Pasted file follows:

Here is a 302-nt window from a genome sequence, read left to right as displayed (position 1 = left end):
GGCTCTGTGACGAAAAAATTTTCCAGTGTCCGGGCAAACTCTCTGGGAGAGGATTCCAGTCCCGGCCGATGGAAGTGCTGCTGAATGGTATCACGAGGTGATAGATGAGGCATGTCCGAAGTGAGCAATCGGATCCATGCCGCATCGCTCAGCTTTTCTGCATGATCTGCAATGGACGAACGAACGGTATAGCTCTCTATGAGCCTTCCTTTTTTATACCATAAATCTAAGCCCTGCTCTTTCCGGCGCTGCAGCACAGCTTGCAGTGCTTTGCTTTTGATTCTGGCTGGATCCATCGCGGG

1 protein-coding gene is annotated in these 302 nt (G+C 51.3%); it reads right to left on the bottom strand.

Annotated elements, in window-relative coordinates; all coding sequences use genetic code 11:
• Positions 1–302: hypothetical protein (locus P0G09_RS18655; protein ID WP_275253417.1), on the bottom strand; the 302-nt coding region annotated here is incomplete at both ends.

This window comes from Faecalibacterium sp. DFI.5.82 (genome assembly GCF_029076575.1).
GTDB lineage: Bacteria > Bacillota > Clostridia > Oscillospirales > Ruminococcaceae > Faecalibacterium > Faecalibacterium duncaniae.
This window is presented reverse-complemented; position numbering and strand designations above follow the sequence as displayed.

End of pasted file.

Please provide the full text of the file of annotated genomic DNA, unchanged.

Here is a 302-nt window from a genome sequence, read left to right as displayed (position 1 = left end):
GGCTCTGTGACGAAAAAATTTTCCAGTGTCCGGGCAAACTCTCTGGGAGAGGATTCCAGTCCCGGCCGATGGAAGTGCTGCTGAATGGTATCACGAGGTGATAGATGAGGCATGTCCGAAGTGAGCAATCGGATCCATGCCGCATCGCTCAGCTTTTCTGCATGATCTGCAATGGACGAACGAACGGTATAGCTCTCTATGAGCCTTCCTTTTTTATACCATAAATCTAAGCCCTGCTCTTTCCGGCGCTGCAGCACAGCTTGCAGTGCTTTGCTTTTGATTCTGGCTGGATCCATCGCGGG

1 protein-coding gene is annotated in these 302 nt (G+C 51.3%); it reads right to left on the bottom strand.

Annotated elements, in window-relative coordinates; all coding sequences use genetic code 11:
• Positions 1–302: hypothetical protein (locus P0G09_RS18655; protein ID WP_275253417.1), on the bottom strand; the 302-nt coding region annotated here is incomplete at both ends.

This window comes from Faecalibacterium sp. DFI.5.82 (genome assembly GCF_029076575.1).
GTDB lineage: Bacteria > Bacillota > Clostridia > Oscillospirales > Ruminococcaceae > Faecalibacterium > Faecalibacterium duncaniae.
This window is presented reverse-complemented; position numbering and strand designations above follow the sequence as displayed.